you’ve been on it for at least six weeks. You are on a low dose. A reasonable
first step would be to talk with your doctor about raising the dose to 40 mg a
day and trying this dose for at least several weeks.

If you see no
benefit, there are in general two paths your doctor might recommend (and I say
doctor in the generic sense, given that many folks nowadays see physician
assistants or nurse practitioners who often — in my experience — do a better
job diagnosing and treating depression than do MDs). First, your doctor might
add a second antidepressant or an atypical antipsychotic to your Paxil. Although
they are called “antipsychotics,” these agents (for example Seroquel, Abilify,
Zyprexa) are also widely used to help with severe depression and anxiety and are
often quite effective. Second, your doctor might switch you from the Paxil to
another antidepressant. Unfortunately, we have no scientific way of knowing
which agent you should switch to — our best data suggest that they are all
about equal. But one thing is clear: Many people who don’t do well with one
antidepressant will have a great response to a different one.

Anxiety and
panic are quite common when one has a bad depression, and they can be more
miserable to endure than the feeling of depression itself. It is unlikely that
the low dose of Buspar (generic: buspirone) you are taking is of much benefit.
You might want to discuss with your doctor raising the dose to at least 10 mg
three times a day or discontinuing it. The best immediate way to relieve
disabling anxiety is through the use of benzodiazepines (for example lorazepam
or clonazepam). These medications can be lifesavers, but if you take them for
more than three or four weeks your body will become dependent upon them, and
should you want to stop, you will have to reduce them slowly under the
supervision of a doctor.

Let me say a word about exercise. Yes, exercise

has been shown in many studies not only to raise a person’s mood immediately,
but also to work over time as an antidepressant. Therefore, I strongly recommend
adding regular exercise to your treatment regimen. Try to exercise in the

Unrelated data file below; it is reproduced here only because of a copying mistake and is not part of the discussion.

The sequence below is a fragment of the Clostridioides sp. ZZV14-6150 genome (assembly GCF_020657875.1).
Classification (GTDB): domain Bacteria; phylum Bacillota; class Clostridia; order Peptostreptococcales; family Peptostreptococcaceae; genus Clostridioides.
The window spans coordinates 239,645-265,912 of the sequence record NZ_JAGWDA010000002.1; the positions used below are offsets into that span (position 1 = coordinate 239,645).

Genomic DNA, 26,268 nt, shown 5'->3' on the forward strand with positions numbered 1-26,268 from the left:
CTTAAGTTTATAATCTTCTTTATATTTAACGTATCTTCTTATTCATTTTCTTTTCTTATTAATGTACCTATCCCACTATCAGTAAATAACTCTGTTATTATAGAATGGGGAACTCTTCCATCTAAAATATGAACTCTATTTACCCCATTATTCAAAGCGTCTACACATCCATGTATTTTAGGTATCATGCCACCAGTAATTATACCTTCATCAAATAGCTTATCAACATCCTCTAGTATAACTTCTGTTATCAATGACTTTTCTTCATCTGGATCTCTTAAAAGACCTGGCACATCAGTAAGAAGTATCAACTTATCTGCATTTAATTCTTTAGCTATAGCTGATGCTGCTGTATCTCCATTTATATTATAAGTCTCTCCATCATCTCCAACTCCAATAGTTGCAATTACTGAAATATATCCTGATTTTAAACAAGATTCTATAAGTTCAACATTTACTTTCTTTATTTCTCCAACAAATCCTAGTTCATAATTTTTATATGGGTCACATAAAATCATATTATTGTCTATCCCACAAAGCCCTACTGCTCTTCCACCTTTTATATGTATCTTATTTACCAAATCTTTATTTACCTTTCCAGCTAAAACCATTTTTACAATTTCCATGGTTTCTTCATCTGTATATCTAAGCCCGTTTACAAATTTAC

morning, especially when it is sunny. To get the best effect you will need to
work up a sweat. I find that it is even better if you can exercise in a place
with some natural beauty — as being in nature is itself quite comforting for
most of us.

I don’t have an answer to your question about how long the
depression will last and whether it will ever go away. Everyone is different. We
do know, however, that the longer one stays depressed and/or the more episodes
one has had, the harder it is to treat the condition. This is just the
frightening truth of the disease, and it really highlights how important it is
for you to really get aggressive about your treatment. My sincere hope is that
whatever specific treatment route you follow, you will start feeling like
yourself again as quickly as possible.

Finally, whenever I talk about
specific pharmacologic treatments I need to disclose that in addition to my
academic work I have given lectures for two pharmaceutical companies in the last
year: Lilly and Wyeth. I have also served on an advisory board for Lilly in the
last 12 months.
[]

370 total views, no views today

PAXIL: Postpartum Depression Medication Worsens Depression

Sentences three through seven read:  ” I went through
postpartum depression with my first baby eight years ago but at
that time I didn’t have anxiety and I didn’t take any medication.
And I started getting better after 3½ months itself. But now it’s
been three months that I am going through this. I have been
taking medications (Paxil 20 mg, Buspar 10 mg) and getting counseling but
it’s not helping much. I still don’t feel myself and am having unwanted
thoughts.”

http://www.cnn.com/2009/HEALTH/expert.q.a/09/08/postpartum.depression.raison/

Expert Q&A

updated 10:03 a.m. EDT, Tue September
8, 2009

How long will my postpartum depression last?

Asked
by Sheeza Ashraf, Fremont, California

I have a 4-month-old baby. I am
going through postpartum depression with a lot of anxiety and panic attacks. I
went through postpartum depression with my first baby eight years ago but at